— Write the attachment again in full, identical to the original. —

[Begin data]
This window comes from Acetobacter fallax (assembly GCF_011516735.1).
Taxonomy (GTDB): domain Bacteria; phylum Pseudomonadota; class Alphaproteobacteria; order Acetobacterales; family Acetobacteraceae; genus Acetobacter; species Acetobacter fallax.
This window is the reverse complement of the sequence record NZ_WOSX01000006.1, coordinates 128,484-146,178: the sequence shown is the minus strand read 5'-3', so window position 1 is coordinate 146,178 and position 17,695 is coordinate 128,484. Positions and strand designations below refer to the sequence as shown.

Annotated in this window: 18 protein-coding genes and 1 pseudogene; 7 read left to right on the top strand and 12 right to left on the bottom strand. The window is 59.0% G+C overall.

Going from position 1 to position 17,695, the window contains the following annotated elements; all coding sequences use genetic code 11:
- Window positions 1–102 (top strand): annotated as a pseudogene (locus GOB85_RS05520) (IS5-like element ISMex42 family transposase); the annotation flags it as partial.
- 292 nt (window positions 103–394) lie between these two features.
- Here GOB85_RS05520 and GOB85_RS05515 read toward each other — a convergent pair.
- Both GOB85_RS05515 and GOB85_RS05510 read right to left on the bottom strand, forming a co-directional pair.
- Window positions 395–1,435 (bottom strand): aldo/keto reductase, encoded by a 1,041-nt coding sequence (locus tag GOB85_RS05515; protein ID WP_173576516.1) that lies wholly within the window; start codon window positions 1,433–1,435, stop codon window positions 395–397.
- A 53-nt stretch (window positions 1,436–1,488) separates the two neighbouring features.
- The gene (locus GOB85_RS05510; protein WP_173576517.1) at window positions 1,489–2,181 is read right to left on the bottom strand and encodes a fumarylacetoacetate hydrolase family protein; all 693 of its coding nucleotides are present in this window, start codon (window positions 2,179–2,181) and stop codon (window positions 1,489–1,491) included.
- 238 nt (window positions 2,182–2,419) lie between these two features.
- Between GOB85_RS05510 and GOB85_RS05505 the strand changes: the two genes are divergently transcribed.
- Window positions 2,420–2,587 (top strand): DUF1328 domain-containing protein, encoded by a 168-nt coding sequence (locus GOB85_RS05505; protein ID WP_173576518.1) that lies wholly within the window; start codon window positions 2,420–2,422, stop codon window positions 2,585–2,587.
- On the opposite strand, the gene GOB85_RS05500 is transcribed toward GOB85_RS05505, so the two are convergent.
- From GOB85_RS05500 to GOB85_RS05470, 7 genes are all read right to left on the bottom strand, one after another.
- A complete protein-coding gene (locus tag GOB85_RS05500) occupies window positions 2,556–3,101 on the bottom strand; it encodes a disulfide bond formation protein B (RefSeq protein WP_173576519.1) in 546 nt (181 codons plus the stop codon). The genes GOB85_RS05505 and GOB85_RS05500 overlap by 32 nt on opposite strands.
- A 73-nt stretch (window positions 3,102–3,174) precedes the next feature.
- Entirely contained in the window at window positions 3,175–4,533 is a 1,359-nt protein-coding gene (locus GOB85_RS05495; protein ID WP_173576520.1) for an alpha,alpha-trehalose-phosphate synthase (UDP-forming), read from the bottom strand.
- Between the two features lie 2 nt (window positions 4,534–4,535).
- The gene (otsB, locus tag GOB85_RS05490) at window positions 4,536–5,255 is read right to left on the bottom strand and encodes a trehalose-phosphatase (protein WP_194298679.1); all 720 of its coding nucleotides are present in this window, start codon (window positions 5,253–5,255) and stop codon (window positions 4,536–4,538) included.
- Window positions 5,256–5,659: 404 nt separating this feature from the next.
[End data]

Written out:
This window comes from Acetobacter fallax (assembly GCF_011516735.1).
Taxonomy (GTDB): domain Bacteria; phylum Pseudomonadota; class Alphaproteobacteria; order Acetobacterales; family Acetobacteraceae; genus Acetobacter; species Acetobacter fallax.
This window is the reverse complement of the sequence record NZ_WOSX01000006.1, coordinates 128,484-146,178: the sequence shown is the minus strand read 5'-3', so window position 1 is coordinate 146,178 and position 17,695 is coordinate 128,484. Positions and strand designations below refer to the sequence as shown.

Annotated in this window: 18 protein-coding genes and 1 pseudogene; 7 read left to right on the top strand and 12 right to left on the bottom strand. The window is 59.0% G+C overall.

Going from position 1 to position 17,695, the window contains the following annotated elements; all coding sequences use genetic code 11:
- Window positions 1–102 (top strand): annotated as a pseudogene (locus GOB85_RS05520) (IS5-like element ISMex42 family transposase); the annotation flags it as partial.
- 292 nt (window positions 103–394) lie between these two features.
- Here GOB85_RS05520 and GOB85_RS05515 read toward each other — a convergent pair.
- Both GOB85_RS05515 and GOB85_RS05510 read right to left on the bottom strand, forming a co-directional pair.
- Window positions 395–1,435 (bottom strand): aldo/keto reductase, encoded by a 1,041-nt coding sequence (locus tag GOB85_RS05515; protein ID WP_173576516.1) that lies wholly within the window; start codon window positions 1,433–1,435, stop codon window positions 395–397.
- A 53-nt stretch (window positions 1,436–1,488) separates the two neighbouring features.
- The gene (locus GOB85_RS05510; protein WP_173576517.1) at window positions 1,489–2,181 is read right to left on the bottom strand and encodes a fumarylacetoacetate hydrolase family protein; all 693 of its coding nucleotides are present in this window, start codon (window positions 2,179–2,181) and stop codon (window positions 1,489–1,491) included.
- 238 nt (window positions 2,182–2,419) lie between these two features.
- Between GOB85_RS05510 and GOB85_RS05505 the strand changes: the two genes are divergently transcribed.
- Window positions 2,420–2,587 (top strand): DUF1328 domain-containing protein, encoded by a 168-nt coding sequence (locus GOB85_RS05505; protein ID WP_173576518.1) that lies wholly within the window; start codon window positions 2,420–2,422, stop codon window positions 2,585–2,587.
- On the opposite strand, the gene GOB85_RS05500 is transcribed toward GOB85_RS05505, so the two are convergent.
- From GOB85_RS05500 to GOB85_RS05470, 7 genes are all read right to left on the bottom strand, one after another.
- A complete protein-coding gene (locus tag GOB85_RS05500) occupies window positions 2,556–3,101 on the bottom strand; it encodes a disulfide bond formation protein B (RefSeq protein WP_173576519.1) in 546 nt (181 codons plus the stop codon). The genes GOB85_RS05505 and GOB85_RS05500 overlap by 32 nt on opposite strands.
- A 73-nt stretch (window positions 3,102–3,174) precedes the next feature.
- Entirely contained in the window at window positions 3,175–4,533 is a 1,359-nt protein-coding gene (locus GOB85_RS05495; protein ID WP_173576520.1) for an alpha,alpha-trehalose-phosphate synthase (UDP-forming), read from the bottom strand.
- Between the two features lie 2 nt (window positions 4,534–4,535).
- The gene (otsB, locus tag GOB85_RS05490) at window positions 4,536–5,255 is read right to left on the bottom strand and encodes a trehalose-phosphatase (protein WP_194298679.1); all 720 of its coding nucleotides are present in this window, start codon (window positions 5,253–5,255) and stop codon (window positions 4,536–4,538) included.
- Window positions 5,256–5,659: 404 nt separating this feature from the next.